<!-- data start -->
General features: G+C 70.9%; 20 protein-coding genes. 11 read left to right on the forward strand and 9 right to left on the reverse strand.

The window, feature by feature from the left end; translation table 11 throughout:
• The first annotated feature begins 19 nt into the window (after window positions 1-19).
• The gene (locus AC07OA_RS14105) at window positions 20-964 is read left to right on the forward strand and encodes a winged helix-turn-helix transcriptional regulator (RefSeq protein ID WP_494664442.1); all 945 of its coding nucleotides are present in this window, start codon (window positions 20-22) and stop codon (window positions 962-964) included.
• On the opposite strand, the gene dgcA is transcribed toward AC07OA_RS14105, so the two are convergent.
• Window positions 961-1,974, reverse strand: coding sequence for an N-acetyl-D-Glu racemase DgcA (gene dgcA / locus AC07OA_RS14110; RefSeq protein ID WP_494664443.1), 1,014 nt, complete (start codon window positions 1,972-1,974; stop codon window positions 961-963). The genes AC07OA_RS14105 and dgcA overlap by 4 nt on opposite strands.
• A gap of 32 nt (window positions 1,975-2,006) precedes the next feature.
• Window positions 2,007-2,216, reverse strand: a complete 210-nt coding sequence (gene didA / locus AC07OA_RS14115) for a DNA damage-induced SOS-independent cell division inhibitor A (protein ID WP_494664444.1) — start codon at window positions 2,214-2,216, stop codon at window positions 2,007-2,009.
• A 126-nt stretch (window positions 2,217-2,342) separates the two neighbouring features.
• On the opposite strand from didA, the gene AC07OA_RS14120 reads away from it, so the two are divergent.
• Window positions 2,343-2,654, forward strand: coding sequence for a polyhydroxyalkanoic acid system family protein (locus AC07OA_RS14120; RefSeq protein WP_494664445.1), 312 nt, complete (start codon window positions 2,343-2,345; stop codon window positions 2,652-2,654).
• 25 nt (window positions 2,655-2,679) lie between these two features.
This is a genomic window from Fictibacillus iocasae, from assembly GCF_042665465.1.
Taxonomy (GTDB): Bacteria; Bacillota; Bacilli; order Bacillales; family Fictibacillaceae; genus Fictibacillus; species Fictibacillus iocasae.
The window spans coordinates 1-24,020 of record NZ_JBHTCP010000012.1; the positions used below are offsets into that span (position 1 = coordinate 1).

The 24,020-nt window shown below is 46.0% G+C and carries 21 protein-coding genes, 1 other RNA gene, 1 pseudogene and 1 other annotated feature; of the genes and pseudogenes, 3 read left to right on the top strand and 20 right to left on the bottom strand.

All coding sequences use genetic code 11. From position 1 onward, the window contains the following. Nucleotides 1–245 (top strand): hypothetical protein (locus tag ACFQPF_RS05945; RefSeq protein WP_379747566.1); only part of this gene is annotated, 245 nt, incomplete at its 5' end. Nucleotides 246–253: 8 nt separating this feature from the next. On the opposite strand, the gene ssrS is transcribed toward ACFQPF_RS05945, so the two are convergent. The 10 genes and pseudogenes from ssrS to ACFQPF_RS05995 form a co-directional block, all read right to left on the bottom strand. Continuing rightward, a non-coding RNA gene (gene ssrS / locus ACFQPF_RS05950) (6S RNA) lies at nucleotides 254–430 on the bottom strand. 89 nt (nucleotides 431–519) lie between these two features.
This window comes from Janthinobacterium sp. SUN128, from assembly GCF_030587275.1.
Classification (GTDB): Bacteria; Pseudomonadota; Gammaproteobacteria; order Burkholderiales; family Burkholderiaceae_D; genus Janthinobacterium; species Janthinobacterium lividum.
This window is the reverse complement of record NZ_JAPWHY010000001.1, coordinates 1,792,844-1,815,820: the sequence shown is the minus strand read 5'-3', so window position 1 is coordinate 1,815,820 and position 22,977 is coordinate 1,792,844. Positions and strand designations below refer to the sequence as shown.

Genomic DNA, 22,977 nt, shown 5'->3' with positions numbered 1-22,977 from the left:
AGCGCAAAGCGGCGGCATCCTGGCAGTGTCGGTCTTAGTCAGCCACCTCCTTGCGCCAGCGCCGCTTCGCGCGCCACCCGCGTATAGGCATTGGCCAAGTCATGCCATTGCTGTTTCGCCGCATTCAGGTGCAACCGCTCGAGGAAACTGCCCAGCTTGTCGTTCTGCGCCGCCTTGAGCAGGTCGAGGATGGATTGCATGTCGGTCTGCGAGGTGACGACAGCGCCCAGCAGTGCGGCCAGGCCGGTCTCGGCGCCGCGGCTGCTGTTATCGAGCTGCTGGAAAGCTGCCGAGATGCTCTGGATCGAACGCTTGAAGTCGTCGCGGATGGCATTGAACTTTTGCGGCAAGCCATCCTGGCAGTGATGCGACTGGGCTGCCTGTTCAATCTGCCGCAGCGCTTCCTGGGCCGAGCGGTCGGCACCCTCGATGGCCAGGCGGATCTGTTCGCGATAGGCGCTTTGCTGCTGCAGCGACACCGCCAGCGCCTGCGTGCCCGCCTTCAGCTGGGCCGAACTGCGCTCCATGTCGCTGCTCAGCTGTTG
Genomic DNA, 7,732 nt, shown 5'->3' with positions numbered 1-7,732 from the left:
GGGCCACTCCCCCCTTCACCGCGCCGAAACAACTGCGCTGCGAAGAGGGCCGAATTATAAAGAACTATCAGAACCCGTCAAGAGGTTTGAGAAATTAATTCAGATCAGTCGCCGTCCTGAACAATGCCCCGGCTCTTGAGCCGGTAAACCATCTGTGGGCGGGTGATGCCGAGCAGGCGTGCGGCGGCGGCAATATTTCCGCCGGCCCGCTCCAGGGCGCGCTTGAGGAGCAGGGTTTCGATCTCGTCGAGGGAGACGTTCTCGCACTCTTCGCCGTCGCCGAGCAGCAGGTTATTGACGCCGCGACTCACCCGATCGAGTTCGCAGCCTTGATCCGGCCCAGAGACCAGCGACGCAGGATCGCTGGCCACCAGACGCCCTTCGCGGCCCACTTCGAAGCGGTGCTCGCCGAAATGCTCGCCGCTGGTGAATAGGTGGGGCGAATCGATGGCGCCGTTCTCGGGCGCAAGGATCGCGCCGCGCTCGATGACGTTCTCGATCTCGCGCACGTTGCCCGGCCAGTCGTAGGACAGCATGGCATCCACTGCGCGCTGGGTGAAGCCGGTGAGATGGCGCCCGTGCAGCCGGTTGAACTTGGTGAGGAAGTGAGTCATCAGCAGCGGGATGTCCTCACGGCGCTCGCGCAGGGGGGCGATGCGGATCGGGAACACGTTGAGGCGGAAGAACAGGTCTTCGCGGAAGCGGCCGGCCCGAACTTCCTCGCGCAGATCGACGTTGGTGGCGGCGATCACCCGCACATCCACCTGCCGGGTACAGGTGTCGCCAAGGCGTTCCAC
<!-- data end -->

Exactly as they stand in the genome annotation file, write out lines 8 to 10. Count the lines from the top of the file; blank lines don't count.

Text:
• Window positions 2,007-2,216, reverse strand: a complete 210-nt coding sequence (gene didA / locus AC07OA_RS14115) for a DNA damage-induced SOS-independent cell division inhibitor A (protein ID WP_494664444.1) — start codon at window positions 2,214-2,216, stop codon at window positions 2,007-2,009.
• A 126-nt stretch (window positions 2,217-2,342) separates the two neighbouring features.
• On the opposite strand from didA, the gene AC07OA_RS14120 reads away from it, so the two are divergent.